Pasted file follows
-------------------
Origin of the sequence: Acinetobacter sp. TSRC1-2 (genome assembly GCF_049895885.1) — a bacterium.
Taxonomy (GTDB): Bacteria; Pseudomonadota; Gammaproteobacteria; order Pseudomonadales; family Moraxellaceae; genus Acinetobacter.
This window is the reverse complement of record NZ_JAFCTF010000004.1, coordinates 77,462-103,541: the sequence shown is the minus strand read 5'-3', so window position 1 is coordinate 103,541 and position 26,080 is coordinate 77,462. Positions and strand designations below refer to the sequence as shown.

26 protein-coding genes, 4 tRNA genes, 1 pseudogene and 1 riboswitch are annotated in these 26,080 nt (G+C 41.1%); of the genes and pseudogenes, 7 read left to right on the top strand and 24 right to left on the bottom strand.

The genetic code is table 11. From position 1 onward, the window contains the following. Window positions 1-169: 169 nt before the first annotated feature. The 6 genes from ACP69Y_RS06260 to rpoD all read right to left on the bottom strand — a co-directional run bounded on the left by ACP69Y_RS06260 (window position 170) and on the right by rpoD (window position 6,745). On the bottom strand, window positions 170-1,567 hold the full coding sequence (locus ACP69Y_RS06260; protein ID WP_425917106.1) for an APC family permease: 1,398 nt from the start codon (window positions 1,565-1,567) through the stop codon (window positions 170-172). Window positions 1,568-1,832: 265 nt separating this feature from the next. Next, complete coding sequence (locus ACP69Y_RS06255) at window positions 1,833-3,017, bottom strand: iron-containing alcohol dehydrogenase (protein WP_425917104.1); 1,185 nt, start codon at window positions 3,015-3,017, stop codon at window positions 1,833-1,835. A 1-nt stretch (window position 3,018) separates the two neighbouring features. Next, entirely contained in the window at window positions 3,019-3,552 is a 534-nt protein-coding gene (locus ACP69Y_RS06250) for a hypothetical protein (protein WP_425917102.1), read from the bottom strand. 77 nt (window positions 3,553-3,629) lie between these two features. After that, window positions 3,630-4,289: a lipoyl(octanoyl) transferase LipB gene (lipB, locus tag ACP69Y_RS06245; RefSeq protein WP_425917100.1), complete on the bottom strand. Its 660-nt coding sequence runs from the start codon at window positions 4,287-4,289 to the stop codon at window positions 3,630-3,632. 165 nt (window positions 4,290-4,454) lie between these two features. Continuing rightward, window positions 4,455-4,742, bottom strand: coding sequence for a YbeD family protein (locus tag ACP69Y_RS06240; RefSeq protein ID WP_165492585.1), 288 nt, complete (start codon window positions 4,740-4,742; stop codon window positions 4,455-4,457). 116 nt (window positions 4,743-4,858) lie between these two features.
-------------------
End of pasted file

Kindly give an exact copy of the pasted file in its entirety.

Origin of the sequence: Acinetobacter sp. TSRC1-2 (genome assembly GCF_049895885.1) — a bacterium.
Taxonomy (GTDB): Bacteria; Pseudomonadota; Gammaproteobacteria; order Pseudomonadales; family Moraxellaceae; genus Acinetobacter.
This window is the reverse complement of record NZ_JAFCTF010000004.1, coordinates 77,462-103,541: the sequence shown is the minus strand read 5'-3', so window position 1 is coordinate 103,541 and position 26,080 is coordinate 77,462. Positions and strand designations below refer to the sequence as shown.

26 protein-coding genes, 4 tRNA genes, 1 pseudogene and 1 riboswitch are annotated in these 26,080 nt (G+C 41.1%); of the genes and pseudogenes, 7 read left to right on the top strand and 24 right to left on the bottom strand.

The genetic code is table 11. From position 1 onward, the window contains the following. Window positions 1-169: 169 nt before the first annotated feature. The 6 genes from ACP69Y_RS06260 to rpoD all read right to left on the bottom strand — a co-directional run bounded on the left by ACP69Y_RS06260 (window position 170) and on the right by rpoD (window position 6,745). On the bottom strand, window positions 170-1,567 hold the full coding sequence (locus ACP69Y_RS06260; protein ID WP_425917106.1) for an APC family permease: 1,398 nt from the start codon (window positions 1,565-1,567) through the stop codon (window positions 170-172). Window positions 1,568-1,832: 265 nt separating this feature from the next. Next, complete coding sequence (locus ACP69Y_RS06255) at window positions 1,833-3,017, bottom strand: iron-containing alcohol dehydrogenase (protein WP_425917104.1); 1,185 nt, start codon at window positions 3,015-3,017, stop codon at window positions 1,833-1,835. A 1-nt stretch (window position 3,018) separates the two neighbouring features. Next, entirely contained in the window at window positions 3,019-3,552 is a 534-nt protein-coding gene (locus ACP69Y_RS06250) for a hypothetical protein (protein WP_425917102.1), read from the bottom strand. 77 nt (window positions 3,553-3,629) lie between these two features. After that, window positions 3,630-4,289: a lipoyl(octanoyl) transferase LipB gene (lipB, locus tag ACP69Y_RS06245; RefSeq protein WP_425917100.1), complete on the bottom strand. Its 660-nt coding sequence runs from the start codon at window positions 4,287-4,289 to the stop codon at window positions 3,630-3,632. 165 nt (window positions 4,290-4,454) lie between these two features. Continuing rightward, window positions 4,455-4,742, bottom strand: coding sequence for a YbeD family protein (locus tag ACP69Y_RS06240; RefSeq protein ID WP_165492585.1), 288 nt, complete (start codon window positions 4,740-4,742; stop codon window positions 4,455-4,457). 116 nt (window positions 4,743-4,858) lie between these two features.